In part 2 we take an in-depth look at the three schools of thought: the Event Horizon Thesis, the Intelligence Explosion Thesis, and finally the Accelerating Change Thesis.

/Read the first part of this series// Introducing the Singularity (Pt 1/3)

Q: So you mentioned that there is no widely accepted view of what the Singularity is and what exactly is going to happen, is that correct?

That’s correct, there is very little continuity regarding what exactly the term “Singularity” refers to. A brilliant AI researcher by the name of Eliezer Yudkowky has dissected and categorized these beliefs into three schools of thought: the Event Horizon Thesis, the Intelligence Explosion Thesis, and finally the Accelerating Change Thesis.

Q: Well which school did Vernor Vinge fall into when he originally coined the term “Singularity”?

He would fall under the Event Horizon school of thought. This is the belief that humanity will hit a critical point in time where we will build machines that are more intelligent than us (remember our definition of intelligence is the ability to solve problems with limited resources, including time)

Now this could occur through either artificial intelligence or purely bio-hacking, but whatever occurs will allow us to create/obtain an intelligence that is greater than ours on a trans-species scale (think the difference between us and chimpanzees).

The event horizon school then posits that since our brain can only imagine and predict actions within the realm of our own intelligence (a chimpanzee cannot accurately predict human societal actions), it would be impossible for us to predict the actions of something that is smarter-than-human. Therefore we have absolutely no idea what will happen past this point in time, which is referred to as the Singularity.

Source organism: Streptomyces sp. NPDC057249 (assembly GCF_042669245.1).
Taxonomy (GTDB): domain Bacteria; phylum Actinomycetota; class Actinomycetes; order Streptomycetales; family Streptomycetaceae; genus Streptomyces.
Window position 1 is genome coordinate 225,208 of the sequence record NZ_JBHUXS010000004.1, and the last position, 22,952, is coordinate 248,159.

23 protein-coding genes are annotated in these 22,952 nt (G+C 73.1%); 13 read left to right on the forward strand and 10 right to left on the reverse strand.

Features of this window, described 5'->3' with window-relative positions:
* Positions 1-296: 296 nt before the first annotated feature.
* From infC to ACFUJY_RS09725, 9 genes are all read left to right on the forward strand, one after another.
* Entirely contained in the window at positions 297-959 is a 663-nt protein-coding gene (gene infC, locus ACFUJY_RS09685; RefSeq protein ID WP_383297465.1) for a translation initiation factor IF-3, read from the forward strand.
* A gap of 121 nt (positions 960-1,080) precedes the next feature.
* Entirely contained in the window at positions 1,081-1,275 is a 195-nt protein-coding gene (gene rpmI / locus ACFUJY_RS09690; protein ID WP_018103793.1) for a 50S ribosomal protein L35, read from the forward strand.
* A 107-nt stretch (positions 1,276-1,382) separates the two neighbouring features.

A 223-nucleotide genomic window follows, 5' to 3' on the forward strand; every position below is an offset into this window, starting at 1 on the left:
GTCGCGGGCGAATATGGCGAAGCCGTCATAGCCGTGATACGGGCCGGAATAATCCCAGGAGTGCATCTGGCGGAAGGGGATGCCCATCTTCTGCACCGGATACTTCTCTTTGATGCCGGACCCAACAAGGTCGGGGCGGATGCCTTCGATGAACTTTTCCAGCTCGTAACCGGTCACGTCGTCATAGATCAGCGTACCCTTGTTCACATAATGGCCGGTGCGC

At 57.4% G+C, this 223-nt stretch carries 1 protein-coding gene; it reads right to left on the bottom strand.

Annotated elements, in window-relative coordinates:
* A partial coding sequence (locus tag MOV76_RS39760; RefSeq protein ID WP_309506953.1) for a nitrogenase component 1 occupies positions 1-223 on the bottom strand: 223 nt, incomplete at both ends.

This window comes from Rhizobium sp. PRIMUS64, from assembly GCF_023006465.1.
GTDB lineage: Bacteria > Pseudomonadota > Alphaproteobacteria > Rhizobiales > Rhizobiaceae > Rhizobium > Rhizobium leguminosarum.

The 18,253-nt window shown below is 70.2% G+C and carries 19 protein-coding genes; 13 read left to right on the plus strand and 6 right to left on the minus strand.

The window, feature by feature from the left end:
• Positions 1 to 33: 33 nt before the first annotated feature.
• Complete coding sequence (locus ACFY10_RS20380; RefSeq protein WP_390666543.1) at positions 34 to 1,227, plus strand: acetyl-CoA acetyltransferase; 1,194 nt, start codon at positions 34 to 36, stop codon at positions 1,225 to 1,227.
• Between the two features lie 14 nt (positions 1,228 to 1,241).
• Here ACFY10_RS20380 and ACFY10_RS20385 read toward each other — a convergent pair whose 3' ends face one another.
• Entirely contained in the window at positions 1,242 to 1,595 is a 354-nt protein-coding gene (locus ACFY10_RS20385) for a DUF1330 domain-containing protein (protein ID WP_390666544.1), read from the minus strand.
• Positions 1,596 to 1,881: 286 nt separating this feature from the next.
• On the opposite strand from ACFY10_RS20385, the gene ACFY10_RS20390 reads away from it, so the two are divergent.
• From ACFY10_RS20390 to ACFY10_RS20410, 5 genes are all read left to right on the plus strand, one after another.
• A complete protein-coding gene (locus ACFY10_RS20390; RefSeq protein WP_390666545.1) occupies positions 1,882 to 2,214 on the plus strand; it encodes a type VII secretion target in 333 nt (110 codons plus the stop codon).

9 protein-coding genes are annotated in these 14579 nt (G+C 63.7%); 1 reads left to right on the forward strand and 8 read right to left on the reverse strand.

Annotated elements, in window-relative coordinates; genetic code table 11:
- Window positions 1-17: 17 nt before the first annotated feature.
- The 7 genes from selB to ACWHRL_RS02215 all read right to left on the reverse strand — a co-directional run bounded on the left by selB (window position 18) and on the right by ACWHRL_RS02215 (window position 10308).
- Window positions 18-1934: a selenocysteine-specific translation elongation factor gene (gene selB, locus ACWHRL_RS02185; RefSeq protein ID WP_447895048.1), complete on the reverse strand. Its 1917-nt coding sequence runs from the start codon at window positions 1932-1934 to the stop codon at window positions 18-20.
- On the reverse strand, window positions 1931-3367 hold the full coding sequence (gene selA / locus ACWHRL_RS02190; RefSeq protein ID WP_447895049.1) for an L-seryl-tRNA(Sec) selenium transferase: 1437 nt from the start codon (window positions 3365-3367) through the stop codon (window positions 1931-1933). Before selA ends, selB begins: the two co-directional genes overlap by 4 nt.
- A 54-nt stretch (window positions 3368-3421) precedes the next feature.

Q: Okay so the Event Horizon school refers to the Singularity as point in time after which we are unable to make accurate predictions?

Correct.Then you have the “intelligence explosion hypothesis”, which views the Singularity not as a single point in time, but rather as a process. Think of it as a feedback cycle between intelligence and technology, where we will become more intelligent through technology, and we’ll use that new technology to make ourselves even more intelligent.

Q: Could you provide me with an example?

If I provided you with a brain implant that allowed you to immediately search and access anything on the internet  instantaneously, what would you do with this ability? Well one good bet is that you’d probably use it to create an even better brain implant that would make yourself even more intelligent.

Now that is just one example, and it’s important to consider that this could occur via the creation of a smarter-than-human artificial intelligence or through biological augmentation. And once it does happen we may see a major spike in intelligence very quickly until we hit a form of “super-intelligence”.

 

Q: Yup, got it. So if the Event Horizon school is supported by Vinge, who supports the Intelligence Explosion school of thought?

It’s supported by many AI researchers, including Eliezer Yudkowsky who founded the Machine Intelligence Research Institute. It’s also supported by the likes of IJ Good, Nick Bostrom, and is the general focus of the human rationality community LessWrong.

Q: Where does Ray Kurzweil come in?

Ray Kurzweil pushes forward the Accelerating Change school of thought, which essentially says that technological change feeds on itself, and therefore accelerates. The rate of change today is faster than it was 100 years ago, which in turn was faster than it was 500 years ago.

Since we tend to think linearly, we expect roughly as much change as has occurred in the past to occur over our own lifetime. This leads us to have drastic underestimations as to how much change the future will bring, and the past isn’t a reliable guide to how much change we should expect in the future. To echo Kurzweil’s quote from section 1,

“we won’t experience 100 years of progress in the 21st century—it will be more like 20,000 years of progress (at today’s rate). ”